Keeping Your Software Up to Date
Lastly, make sure to keep your operating system and other software on your computer up to date. As developers find security holes in their software (or hackers find the holes for them), updates are released to fix these issues. By not updating your computer regularly, you leave yourself vulnerable to people exploiting these weaknesses.
SPAM Dos and Don’ts
- Don’t click on links in emails unless you are certain they are safe
- Don’t open attachments from people you were not expecting attachments from or from which you do not normally receive attachments
- Never reply to a SPAM email or click the unsubscribe link. This verifies your email address as valid and you will end up with more spam.
- Do not give your email address out online. This includes forums and social media profiles where your email will be visible to the public and can be harvested by spammers.
- Do not sign up for newsletters or websites unless you are sure it is a legitimate business.
- Don’t make your username the same as your email address. A lot of spammers are really good guessers. Don’t make it easy for them.
- Do pay attention the TO and FROM addresses. If they look suspicious or fishy, assume it is spam.
- Do pay attention to the subject line and body. If they do not match or seem odd, assume it is spam.
- Do pay attention to the other people on the email. If you were cc’d on an email with people you do not know, or the other names on the TO list seem odd (all start with the same letter or are all similar), assume it is spam.
- Do pay attention to the grammar and typos. This is a big indicator of spam.
- Do Google the company, sender’s email address, or subject before taking action. If it is spam, most likely Google will tell you.
- Do research before clicking on anything. Search through your internal software for any connection such as an invoice before opening the attachment.
- Do feel free to call the company if it is one you are familiar with and ask if they sent the email before clicking anything.
So You Stepped in it…Now What?
We have learned what spam is and how to avoid it, but what should you do if you are already getting spam or you accidentally click on something in a spam email? Don’t panic. Spam might be messy, but it can be cleaned up.
The first recommendation is to install a spam filter. This is hardware or software that sifts through all emails coming into your email server and filters out the spam. This is vital for businesses, but is also available as software for individuals. Most good firewall software these days comes with some sort of spam filtering built-in. It will take a bit of playing with in the beginning to get the settings just right, but in the end, a filter will be the best tool for blocking the spam before it gets to your inbox.
Next, you need to make sure to run your antivirus program on a full scan to clean any viruses that might have been installed by the malicious spam. If you are seeing pop-ups or fake alerts on your computer, chances are you have been infected.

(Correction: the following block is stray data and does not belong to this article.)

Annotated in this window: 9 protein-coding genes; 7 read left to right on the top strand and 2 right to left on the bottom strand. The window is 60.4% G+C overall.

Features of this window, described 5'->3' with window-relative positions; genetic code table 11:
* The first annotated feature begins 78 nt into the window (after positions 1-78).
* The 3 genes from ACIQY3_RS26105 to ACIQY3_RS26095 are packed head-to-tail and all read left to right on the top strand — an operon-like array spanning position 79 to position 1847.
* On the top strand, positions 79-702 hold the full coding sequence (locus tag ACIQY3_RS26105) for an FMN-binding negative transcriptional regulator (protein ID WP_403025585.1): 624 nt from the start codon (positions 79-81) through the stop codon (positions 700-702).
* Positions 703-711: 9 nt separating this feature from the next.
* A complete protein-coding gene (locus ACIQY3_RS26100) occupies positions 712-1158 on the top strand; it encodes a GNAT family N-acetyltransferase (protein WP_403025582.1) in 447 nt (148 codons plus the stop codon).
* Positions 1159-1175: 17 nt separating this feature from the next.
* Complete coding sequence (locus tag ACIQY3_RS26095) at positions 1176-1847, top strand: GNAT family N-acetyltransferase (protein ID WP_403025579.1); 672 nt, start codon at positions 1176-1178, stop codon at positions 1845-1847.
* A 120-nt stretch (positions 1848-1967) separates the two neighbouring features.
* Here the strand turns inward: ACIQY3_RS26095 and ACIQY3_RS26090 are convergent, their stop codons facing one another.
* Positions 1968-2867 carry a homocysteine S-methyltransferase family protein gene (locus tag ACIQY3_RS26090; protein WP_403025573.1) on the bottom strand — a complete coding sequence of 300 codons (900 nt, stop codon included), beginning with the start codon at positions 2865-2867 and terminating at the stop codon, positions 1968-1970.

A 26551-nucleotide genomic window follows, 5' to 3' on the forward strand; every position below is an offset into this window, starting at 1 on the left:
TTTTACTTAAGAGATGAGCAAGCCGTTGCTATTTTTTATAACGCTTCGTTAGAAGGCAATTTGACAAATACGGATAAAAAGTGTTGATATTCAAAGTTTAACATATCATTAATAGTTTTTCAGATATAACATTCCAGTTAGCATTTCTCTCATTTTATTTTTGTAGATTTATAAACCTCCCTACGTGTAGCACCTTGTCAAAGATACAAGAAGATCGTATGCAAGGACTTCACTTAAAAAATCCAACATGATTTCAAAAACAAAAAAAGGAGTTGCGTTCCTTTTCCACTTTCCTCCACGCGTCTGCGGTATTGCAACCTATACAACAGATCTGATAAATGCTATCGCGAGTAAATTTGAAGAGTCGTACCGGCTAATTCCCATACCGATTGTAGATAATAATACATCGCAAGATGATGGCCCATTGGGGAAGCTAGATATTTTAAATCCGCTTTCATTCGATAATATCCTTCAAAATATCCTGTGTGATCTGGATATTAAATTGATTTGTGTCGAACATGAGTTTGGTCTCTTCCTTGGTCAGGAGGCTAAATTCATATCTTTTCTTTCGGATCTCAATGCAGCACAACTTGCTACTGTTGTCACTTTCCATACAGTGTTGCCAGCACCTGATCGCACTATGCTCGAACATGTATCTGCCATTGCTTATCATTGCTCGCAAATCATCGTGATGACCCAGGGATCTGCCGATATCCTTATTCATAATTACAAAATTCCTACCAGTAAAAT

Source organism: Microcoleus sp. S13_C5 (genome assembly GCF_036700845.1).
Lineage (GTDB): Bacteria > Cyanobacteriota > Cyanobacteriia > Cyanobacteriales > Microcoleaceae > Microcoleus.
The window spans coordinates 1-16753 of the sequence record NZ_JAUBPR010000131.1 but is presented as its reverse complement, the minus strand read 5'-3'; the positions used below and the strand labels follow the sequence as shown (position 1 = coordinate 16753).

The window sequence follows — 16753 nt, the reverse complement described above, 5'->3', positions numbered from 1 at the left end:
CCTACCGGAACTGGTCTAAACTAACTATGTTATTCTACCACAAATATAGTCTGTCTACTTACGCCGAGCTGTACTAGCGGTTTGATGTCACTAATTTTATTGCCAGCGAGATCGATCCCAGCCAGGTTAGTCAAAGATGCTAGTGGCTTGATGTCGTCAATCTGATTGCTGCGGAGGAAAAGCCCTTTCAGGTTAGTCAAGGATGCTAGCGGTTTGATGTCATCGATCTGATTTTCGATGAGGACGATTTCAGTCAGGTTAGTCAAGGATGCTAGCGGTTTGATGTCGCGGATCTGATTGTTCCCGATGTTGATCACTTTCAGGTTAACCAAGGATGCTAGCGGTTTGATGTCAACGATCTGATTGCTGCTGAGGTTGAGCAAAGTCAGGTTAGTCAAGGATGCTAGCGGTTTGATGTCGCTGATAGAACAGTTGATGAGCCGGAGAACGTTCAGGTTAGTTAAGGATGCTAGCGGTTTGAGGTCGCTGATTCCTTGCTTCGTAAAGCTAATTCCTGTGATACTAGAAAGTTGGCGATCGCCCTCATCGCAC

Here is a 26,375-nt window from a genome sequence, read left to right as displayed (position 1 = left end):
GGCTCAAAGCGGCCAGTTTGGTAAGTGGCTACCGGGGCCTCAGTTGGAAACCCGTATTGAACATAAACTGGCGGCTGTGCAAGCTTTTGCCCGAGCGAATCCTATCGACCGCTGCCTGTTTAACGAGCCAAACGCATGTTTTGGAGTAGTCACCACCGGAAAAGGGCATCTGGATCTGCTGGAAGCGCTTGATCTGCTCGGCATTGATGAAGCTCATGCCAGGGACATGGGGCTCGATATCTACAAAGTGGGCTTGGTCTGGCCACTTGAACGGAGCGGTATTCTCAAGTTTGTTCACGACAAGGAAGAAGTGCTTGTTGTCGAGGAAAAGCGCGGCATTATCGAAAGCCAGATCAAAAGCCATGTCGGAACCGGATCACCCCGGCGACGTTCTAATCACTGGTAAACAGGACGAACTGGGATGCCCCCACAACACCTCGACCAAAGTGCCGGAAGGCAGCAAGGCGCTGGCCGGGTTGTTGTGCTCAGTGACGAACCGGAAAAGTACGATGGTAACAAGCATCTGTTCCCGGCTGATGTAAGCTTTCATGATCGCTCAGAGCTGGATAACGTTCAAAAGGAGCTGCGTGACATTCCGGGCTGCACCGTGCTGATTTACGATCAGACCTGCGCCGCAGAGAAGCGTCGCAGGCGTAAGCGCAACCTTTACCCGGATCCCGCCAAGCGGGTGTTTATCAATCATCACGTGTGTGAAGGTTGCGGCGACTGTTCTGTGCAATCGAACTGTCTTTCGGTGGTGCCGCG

For ransomware alerts, those threatening pop-ups demanding money for the release of your data, immediately disconnect your computer from the network; unplug your network cable and turn off the Wi-Fi adapter. This will help prevent the ransomware from spreading to other computers on your network. Then immediately notify your IT support for assistance.
The most important thing to stop spam emails is to report them. Spam filters typically have built-in means of reporting spam. These reports help the filter to learn what is and what is not spam. By reporting every instance of spam, you are helping the system get better at filter out the garbage for all users. Contact your IT people to learn how to report spam inside your organization.
If your organization does not have spam filtering, there are public and government services to whom you can report spam. One such service is SpamCop. When you report an email to SpamCop, the service will send warning information to the Internet Service Provider of the offender alerting them to the improper use of their service. Most ISPs will block the spam with enough reports. SpamCop also adds the spammer to a block list. This service is free.
The Department of Justice has multiple means of reporting spam emails. In addition to tips about dealing with spam, where to report can be found at https://www.justice.gov/doj/spam.
Hopefully, the tips and information found in this article will help you to reduce the amount of spam you receive and the damage caused by that spam. Now that you know what to look for, you should be able to more easily identify spam and avoid it, or at the very least reduce the amount you receive. And remember, the spammers are always adapting and changing so you must too!
Don’t forget to check out our other blog posts and as always, we appreciate you sharing our posts on social media.